DocuSign Use Dooms “Swath” of LPL Brokers

Posted on February 17th, 2022 at 10:04 AM
DocuSign Use Dooms “Swath” of LPL Brokers

LPL Financial, the largest independent broker-dealer by its sales force of close to 20,000, is terminating “a swath of brokers” over allegations related to their use of electronic signature software DocuSign, according to a lawyer and a recruiter working with affected brokers.

The two said LPL’s concern appeared to be related to instances where brokers had signed a document such as an account transfer form on behalf of a customer, even if they had the customer’s authorization to do so. The brokers may have been seeking to help a client who did not understand the e-signature software but still crossed firm rules requiring original signatures, the sources said.

Dochtor “Doc” Kennedy, president and founder of AdvisorLaw in Westminster, Colorado said he is negotiating U5 termination language on behalf of one broker and was aware of others in a similar situation. Some brokers were under the impression from LPL’s compliance manual that they could sign for clients in certain cases through the firm’s e-signature platform. 

“LPL had instructed reps how to use DocuSign in instances where the investors, clients were not proficient with DocuSign,” Kennedy wrote in an email. “At some point LPL’s guidance changed, and LPL is now going back and terminating reps.”

A recruiter who spoke on condition of anonymity claimed to be helping two dozen of the targeted brokers exit LPL and estimated there could be dozens more based on his conversations with internal sources. 

The firm uncovered the brokers’ allegedly problematic use of DocuSign by unearthing what IP addresses were used to populate the signature pages, according to the recruiter who is trying to help targeted brokers exit the firm.

A spokeswoman for LPL said the recruiter’s estimate of two dozen terminated over the matter “is inaccurate and grossly inflated” but declined to comment further citing a policy to not discuss pending disciplinary matters.

A spokesperson for DocuSign did not return a request for comment. 

LPL has been a DocuSign client since 2012, but issues with e-signature and other remote work tools have arisen industry-wide as firms shifted quickly to a remote environment during the Covid-19 pandemic, lawyers said. Finra has brought a number of cases in recent years tied to brokers’ pre-populating or improperly signing of forms in an attempt to lessen the paperwork burden on clients. 

“Firms are shooting from the hip,” said James Eccleston, a lawyer in Chicago who often represents brokers. “And it’s creating, at best, an environment where it’s easy to be tripped up. It’s easy for the firm to come back, after the fact, and concoct a reason to fire an advisor and justify it later.”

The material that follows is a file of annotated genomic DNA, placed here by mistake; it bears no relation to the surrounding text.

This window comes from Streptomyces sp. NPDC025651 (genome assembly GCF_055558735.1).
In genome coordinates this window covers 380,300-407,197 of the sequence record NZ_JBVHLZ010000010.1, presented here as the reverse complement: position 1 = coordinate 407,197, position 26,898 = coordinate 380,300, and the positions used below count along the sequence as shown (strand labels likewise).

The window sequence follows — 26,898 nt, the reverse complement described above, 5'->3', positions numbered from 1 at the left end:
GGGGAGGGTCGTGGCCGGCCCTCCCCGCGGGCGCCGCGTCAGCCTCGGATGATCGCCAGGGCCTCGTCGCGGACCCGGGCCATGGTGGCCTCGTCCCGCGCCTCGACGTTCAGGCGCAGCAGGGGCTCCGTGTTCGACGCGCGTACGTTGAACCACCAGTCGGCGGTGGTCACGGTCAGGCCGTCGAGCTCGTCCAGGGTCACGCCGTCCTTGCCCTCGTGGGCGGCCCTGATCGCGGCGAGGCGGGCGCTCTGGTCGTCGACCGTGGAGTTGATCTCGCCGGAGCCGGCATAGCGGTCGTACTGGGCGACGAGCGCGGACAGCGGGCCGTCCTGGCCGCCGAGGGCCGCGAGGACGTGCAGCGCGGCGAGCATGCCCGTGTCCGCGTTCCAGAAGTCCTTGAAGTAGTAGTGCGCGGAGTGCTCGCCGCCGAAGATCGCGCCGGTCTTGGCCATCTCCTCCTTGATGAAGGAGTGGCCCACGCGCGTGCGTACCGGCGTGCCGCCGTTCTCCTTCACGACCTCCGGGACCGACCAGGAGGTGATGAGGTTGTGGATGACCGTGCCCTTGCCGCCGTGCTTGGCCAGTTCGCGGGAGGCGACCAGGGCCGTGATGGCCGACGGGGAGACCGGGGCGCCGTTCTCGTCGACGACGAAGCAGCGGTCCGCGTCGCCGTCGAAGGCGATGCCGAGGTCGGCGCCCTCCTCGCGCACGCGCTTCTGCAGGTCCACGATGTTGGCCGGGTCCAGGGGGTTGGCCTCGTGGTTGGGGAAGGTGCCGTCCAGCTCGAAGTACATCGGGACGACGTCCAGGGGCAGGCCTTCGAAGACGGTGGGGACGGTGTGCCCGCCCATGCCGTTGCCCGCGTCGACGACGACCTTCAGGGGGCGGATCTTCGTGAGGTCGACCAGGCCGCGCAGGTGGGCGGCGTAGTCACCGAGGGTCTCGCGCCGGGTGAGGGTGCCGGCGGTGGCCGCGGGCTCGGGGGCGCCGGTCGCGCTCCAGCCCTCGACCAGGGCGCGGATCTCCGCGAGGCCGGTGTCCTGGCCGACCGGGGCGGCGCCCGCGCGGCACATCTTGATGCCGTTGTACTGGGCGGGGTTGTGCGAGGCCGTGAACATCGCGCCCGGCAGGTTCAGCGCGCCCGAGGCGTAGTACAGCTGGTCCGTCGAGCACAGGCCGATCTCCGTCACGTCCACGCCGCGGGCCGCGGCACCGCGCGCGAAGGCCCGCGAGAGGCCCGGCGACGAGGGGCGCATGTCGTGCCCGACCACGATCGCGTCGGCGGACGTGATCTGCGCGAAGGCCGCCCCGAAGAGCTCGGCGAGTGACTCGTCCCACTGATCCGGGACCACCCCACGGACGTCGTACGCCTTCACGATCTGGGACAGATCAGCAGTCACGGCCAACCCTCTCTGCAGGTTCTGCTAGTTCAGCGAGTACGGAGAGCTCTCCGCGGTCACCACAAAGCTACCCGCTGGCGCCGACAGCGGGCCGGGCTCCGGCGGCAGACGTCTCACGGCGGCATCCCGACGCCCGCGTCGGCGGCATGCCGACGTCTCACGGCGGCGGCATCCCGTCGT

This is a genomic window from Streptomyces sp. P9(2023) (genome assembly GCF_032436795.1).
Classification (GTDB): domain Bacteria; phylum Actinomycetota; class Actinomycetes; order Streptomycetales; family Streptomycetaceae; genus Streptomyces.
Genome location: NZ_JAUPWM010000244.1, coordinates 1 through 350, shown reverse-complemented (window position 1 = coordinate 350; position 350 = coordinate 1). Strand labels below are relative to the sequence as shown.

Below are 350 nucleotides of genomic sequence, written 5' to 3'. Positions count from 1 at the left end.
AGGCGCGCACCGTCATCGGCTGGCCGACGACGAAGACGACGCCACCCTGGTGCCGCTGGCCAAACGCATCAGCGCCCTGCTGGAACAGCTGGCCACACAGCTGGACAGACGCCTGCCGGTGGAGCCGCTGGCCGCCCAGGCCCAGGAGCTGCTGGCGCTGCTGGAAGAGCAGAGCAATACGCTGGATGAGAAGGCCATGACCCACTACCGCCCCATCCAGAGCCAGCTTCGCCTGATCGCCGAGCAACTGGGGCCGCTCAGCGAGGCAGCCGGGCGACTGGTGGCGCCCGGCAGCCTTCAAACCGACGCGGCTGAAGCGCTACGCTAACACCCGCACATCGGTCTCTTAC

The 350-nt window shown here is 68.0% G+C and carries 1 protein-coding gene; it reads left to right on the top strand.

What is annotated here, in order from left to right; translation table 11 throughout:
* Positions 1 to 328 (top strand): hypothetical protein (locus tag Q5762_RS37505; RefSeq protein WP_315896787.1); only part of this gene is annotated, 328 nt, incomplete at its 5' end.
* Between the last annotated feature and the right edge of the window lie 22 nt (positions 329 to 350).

Eccleston said he represents a Thrivent broker facing allegations that she signed for a client by using DocuSign. The Thrivent broker contends she had the client’s approval to do so, but the client disputes that now, he said.

Firms typically have strict rules to prevent misuse of e-signature software. For example, one large wirehouse has set up DocuSign so that the document must be sent to and accessed from the client’s email address on file, according to Eccleston.

“No other address is permitted. They then have the record that it was sent, and presumably have the record that it was signed at that IP address,” he added, noting he learned this from a branch manager.

According to Kennedy, LPL’s advisor compliance manual stated: “All signatures must be the original signature…unless signed through the approved LPL eSignature program.”

The lawyer argues that the specific language may have prompted brokers to interpret that they could have signed on behalf of customers in some cases.   

The recruiter said the LPL brokers who are his clients had moved to the firm about a year ago from another independent broker dealer and used DocuSign primarily for account transfer forms.

“It appears as though in many instances rather than sending these documents out to the clients, they simply completed them for the clients,” the recruiter said. “There were no customer complaints. It’s not that any one of them didn’t want to come.”

But the firm has proposed terminating the brokers nonetheless and writing on their U5 termination form that the brokers “failed to ensure that account documents submitted to the firm contain genuine customer signatures,” the recruiter said.

LPL ended 2021 with 19,876 independent brokers, a 15% increase over the year-ago period, according to its most recent earnings report.

Original article can be found here.


Tags: eccleston, eccleston law, lpl, feature

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